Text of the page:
Issue 002  |  Spring 2021 | Profile


I’m Not Here For You



 Joiri Minaya’s “tropical” interventions
by Dessane Lopez Cassell








Joiri Minaya, Container #4, 2020. Image courtesy of the artist.




There’s a certain current of mischief that runs through Joiri Minaya’s work. Whether employing collage, installation, or performance, the artist often tackles several weighty isms simultaneously—racism, colonialism, exoticism, extractive capitalism—but with a delivery that evinces a sly humor.

Take, for example, The Cloaking (2019), a public art project commissioned by Fringe Projects Miami, for which Minaya covered statues of Ponce de Leon and Christopher Columbus in brightly patterned fabric of her own design. There’s something deeply funny about the sight of these two notorious conquistadors—each genocidal in their own right—sheathed completely in lush florals. Each grandiose statue and violent legacy reduced to sort of a blob on a Miami street, accented by awkward bulges. The irony turns prophetic when you consider the timing of Minaya’s project: mounted in December 2019, her artistic intervention was in some ways a bellwether of the monument toppling and defacement that would continue amid the uprisings of 2020.

In projects such as this one, Minaya wields the veneer of “tropical” beauty skillfully, with a full awareness of its ability to attract and disarm. Her art traffics in bright hues, verdant foliage, and coquettish fantasy, luring the viewer like a Venus fly trap. Yet rather than snap the jaws shut, Minaya’s objects and images invite you to squirm a little in your own complicity, instilling an awareness of the raced and gendered dynamics of consumption that underpin much of contemporary image production.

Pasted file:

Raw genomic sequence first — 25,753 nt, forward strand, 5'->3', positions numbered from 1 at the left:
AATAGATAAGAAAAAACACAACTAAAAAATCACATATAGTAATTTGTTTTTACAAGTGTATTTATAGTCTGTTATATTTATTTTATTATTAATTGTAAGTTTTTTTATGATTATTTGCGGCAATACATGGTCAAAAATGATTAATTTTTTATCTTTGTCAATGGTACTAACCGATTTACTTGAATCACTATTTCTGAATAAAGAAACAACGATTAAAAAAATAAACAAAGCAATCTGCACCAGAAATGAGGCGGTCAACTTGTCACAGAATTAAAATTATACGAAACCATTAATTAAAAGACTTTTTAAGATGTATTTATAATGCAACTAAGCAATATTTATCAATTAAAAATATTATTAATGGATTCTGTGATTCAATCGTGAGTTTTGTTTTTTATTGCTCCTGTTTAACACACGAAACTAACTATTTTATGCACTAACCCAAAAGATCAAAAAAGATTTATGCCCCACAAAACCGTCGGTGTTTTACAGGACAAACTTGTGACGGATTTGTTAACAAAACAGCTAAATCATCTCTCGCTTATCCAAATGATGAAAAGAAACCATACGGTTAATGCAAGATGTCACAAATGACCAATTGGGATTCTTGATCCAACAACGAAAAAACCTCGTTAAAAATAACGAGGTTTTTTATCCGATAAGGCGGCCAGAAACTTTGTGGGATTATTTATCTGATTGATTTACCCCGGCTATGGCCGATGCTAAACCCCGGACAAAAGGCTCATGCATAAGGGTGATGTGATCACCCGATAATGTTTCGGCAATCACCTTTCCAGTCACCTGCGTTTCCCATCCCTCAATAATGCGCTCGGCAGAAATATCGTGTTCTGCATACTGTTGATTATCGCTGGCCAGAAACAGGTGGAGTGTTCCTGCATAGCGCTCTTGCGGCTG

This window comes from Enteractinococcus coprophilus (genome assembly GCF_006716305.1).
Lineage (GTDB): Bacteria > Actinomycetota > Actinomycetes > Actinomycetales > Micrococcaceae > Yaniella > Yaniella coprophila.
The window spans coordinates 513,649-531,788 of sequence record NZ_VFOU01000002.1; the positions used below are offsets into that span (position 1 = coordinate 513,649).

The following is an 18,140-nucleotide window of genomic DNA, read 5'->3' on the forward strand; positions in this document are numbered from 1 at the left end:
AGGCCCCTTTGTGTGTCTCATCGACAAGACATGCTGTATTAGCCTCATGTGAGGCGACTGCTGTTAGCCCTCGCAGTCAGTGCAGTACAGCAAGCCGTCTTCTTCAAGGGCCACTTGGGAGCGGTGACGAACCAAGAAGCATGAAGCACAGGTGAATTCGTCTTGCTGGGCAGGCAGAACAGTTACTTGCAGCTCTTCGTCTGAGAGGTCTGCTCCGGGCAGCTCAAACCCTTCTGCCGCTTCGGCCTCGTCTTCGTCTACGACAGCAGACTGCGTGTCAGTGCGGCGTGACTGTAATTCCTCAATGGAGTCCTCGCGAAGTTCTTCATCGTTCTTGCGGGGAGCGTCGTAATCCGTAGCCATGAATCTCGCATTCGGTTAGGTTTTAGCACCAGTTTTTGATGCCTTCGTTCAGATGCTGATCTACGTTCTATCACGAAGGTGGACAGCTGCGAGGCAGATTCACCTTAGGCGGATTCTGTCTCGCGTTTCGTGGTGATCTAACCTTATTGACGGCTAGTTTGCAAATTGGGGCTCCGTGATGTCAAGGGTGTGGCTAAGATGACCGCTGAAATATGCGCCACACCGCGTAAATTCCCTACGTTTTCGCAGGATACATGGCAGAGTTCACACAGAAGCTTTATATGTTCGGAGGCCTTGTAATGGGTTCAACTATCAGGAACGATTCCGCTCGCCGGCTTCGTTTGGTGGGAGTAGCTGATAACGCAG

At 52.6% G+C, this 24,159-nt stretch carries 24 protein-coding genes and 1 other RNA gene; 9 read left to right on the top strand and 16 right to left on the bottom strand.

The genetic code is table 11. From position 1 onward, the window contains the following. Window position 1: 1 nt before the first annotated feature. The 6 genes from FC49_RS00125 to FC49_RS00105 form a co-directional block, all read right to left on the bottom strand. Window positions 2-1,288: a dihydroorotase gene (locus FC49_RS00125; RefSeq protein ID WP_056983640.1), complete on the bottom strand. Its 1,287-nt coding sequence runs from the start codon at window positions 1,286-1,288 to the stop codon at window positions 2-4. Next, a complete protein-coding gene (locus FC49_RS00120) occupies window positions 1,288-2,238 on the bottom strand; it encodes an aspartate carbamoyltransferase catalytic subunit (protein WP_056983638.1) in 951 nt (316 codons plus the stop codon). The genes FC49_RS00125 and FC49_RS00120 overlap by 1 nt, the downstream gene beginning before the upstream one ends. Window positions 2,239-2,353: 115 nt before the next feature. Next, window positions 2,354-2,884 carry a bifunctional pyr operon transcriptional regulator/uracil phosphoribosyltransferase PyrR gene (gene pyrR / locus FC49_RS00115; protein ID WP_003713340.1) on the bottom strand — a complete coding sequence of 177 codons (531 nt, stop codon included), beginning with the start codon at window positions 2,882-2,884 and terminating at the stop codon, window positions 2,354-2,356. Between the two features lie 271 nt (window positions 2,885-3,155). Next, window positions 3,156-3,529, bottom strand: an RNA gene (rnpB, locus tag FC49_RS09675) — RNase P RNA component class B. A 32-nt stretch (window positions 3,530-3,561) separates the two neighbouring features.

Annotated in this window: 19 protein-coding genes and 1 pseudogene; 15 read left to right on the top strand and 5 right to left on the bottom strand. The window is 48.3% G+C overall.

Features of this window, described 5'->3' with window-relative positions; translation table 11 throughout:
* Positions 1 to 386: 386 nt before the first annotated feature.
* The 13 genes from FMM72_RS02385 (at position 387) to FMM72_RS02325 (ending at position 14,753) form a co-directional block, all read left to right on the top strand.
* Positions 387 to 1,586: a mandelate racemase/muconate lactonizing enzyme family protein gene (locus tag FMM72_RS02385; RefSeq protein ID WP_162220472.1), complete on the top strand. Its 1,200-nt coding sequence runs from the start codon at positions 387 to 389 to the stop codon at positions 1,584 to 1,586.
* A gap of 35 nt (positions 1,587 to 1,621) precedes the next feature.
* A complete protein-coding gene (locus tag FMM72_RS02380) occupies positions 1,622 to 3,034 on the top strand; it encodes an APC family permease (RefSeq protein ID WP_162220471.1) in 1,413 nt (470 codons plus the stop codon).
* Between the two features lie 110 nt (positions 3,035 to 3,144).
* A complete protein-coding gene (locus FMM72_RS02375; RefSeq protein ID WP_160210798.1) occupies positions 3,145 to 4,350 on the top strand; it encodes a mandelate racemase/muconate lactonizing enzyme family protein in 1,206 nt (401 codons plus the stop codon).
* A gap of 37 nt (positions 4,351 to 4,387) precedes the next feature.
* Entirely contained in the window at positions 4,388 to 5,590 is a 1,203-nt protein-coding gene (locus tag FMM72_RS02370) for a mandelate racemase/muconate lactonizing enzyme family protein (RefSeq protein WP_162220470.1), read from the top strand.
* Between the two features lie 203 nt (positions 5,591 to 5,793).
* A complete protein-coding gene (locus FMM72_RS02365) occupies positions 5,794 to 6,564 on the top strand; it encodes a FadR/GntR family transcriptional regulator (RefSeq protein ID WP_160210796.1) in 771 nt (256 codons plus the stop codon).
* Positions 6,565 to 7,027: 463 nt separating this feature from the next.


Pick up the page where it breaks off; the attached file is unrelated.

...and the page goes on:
Ironically, Minaya didn’t start out trying to be funny, not with The Cloaking or many other projects, though she’s always admired the bite of stand-up. Humor is a strategy she’s come to embrace more recently. “It’s also [a way of] making the monuments more ridiculous. I feel humor can also work like beauty,” she explains, as we chat about the allure of each quality—the way they can provide appealing entry points to ideas that might otherwise feel daunting.



Minaya wields the veneer of “tropical” beauty skillfully, with a full awareness of its ability to attract and disarm. 


Minaya’s work is certainly replete with visual pleasure. The aforementioned patterns, for example, feature hand-drawn castor plants, manchineel trees, and yaupon holly set against fern green and sky blue backgrounds. Each leaf rendered in lush color and detail. The artist has been designing her own fabrics for several years now, perhaps a natural consequence of a childhood spent surrounded by the brightly hued prints that line the aisles of her mother’s clothing store in Santo Domingo. Yet Minaya’s designs reflect an intentional pivot from the ubiquitous hibiscus flowers that have long been co-opted for the “tropical” patterns of souvenir shirts and fast fashion—a method of commodification that the artist sees as an extension of the legacy of colonialism. Heavily influenced by her ongoing research into ethnobotany, Minaya’s patterns feature what she terms “plants of resistance,” flora that are local or endemic to the Caribbean, with long histories of traditional or medicinal use by Indigenous and Afro-diasporic peoples.